Featured Project:

Land Acquisition and Dispossession

Mapping the Homestead Act, 1863-1912

by the
Digital Scholarship Lab & Julius Wilm

The DSL is hiring

Full Stack Library Solutions Engineer

We are looking for a full-stack developer to join the University of Richmond library's Digital Scholarship Lab (DSL) and Digital Engagement (DE) team. The DSL is one of the leading digital humanities centers in the country, and the Digital Engagement group works to create and share digital collections of significant university and library collections. The FSLS Engineer will utilize their expertise in web development to contribute to innovative digital scholarship and digital collections projects. In addition, they will work not only with DSL and DE team members but have the opportunity to collaborate with faculty, staff, and students across the University of Richmond. We are thus looking for someone creative, interested in working on academic projects, and who takes pride in the craft of web development. You'd be a good fit if:

  • You understand web fundamentals and how front-end code fits into it.
  • You have experience with the following: React, TypeScript, HTML, CSS.
  • You have experience creating, configuring, and maintaining required components, features, and web services on the server-side backend (databases, APIs, etc.)
  • You are comfortable working with many different types of data and command-line tools.
  • Ideally, have experience with Postgres, PostGIS, and/or Omeka.
  • To apply, visit the University of Richmond Careers Page and make sure to include your Resume and Cover Letter. Feel free to link to your LinkedIn, or Github profile in the Cover Letter.

    Note: We want to emphasize that the preferred qualifications are not required and that we are committed to helping our future colleagues develop these skills. Additionally, applicants are encouraged to communicate how their work fulfills the required qualifications in ways that may not be obvious.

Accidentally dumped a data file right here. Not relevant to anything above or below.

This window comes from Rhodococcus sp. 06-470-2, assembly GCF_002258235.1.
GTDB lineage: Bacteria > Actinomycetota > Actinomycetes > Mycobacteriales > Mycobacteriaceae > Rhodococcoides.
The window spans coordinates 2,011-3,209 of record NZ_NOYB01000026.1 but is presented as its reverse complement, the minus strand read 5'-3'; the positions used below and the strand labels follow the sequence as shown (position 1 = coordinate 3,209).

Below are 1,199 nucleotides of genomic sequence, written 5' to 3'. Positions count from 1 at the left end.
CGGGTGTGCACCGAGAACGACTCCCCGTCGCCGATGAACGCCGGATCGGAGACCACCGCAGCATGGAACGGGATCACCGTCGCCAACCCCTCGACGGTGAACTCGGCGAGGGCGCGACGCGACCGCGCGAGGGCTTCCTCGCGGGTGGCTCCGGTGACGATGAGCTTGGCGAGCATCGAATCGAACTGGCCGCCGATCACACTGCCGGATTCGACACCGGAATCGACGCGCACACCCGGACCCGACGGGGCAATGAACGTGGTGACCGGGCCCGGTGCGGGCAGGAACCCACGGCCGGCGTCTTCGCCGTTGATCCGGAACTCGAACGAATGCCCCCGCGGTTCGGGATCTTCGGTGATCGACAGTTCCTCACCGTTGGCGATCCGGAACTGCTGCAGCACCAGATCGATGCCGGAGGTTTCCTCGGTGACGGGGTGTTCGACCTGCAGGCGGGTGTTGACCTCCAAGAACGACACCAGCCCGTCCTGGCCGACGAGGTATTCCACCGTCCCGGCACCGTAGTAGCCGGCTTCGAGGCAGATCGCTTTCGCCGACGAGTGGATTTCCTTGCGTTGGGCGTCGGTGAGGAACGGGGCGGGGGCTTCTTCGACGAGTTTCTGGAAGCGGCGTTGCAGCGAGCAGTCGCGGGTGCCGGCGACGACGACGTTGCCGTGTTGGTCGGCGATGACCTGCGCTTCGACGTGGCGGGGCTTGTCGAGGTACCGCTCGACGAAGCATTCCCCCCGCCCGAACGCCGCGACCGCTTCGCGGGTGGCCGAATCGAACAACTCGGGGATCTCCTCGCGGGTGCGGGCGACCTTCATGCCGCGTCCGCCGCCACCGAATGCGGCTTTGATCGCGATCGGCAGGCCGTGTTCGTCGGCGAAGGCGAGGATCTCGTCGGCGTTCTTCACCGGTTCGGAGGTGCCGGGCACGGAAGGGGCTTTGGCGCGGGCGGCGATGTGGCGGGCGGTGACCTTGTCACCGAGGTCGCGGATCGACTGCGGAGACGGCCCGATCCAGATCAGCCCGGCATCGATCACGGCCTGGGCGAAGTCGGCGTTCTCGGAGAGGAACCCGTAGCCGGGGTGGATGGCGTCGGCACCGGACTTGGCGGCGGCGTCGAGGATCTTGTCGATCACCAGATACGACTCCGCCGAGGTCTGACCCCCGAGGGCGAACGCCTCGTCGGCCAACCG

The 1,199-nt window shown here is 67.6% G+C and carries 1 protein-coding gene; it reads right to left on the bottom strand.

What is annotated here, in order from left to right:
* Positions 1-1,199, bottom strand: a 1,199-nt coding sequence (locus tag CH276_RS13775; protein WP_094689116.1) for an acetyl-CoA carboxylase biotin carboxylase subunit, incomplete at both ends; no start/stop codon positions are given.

The Digital Scholarship Lab develops innovative digital humanities projects that contribute to research and teaching at and beyond the University of Richmond. It seeks to reach a wide audience by developing projects that integrate thoughtful interpretation in the humanities and social sciences with innovations in new media.


    The Digital Scholarship Lab: Blending Contemporary and Static Mapping to Visualize American History.
    Maps created and designed by Justin Madron and Nathaniel Ayers for “Southern Journey: The Migrations of the American South, 1790-2010”, received the Best Cartography award, the ICA and IMIA Recognition of Excellence in Cartography award, and third place in the Spatial Analysis using ArcGIS StoryMaps category from the 2021 Esri User Conference Map Gallery.
    Family Tree Magazine
    The DSL's Atlas of the Historical Geography of the United States has been selected as one of the Family Tree Magazine's 101 Best Websites for Genealogy.
    The DSL has just released a new version of Photogrammar where users can view 170,000 photographs taken by the FSA and OWI agencies of the U.S. Federal Government between 1935 and 1943.
    Southern Journey
    Edward L. Ayers releases Southern Journey: The Migrations of the American South, 1790-2020 with maps designed by the DSL's Justin Madron and Nathaniel Ayers.

    Latest Maps

    Land Acquisition and Dipossession: Mapping the Homestead Act, 1863-1912

    The Homestead Act of 1862 offered Americans the opportunity to claim parcels of "public land," occupy and improve it for five years, and then receive title to it. This map visualizes over time and space the more than 2.3 million claims and 900,000 "patents" granting ownership made and issued in the half century after passage of the act.

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    Photogrammar provides a web-based visualization platform for exploring the 170,000 photographs taken by the FSA and OWI agencies of the U.S. Federal Government between 1935 and 1943.

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    Not Even Past: Social Vulnerability and the Legacy of Redlining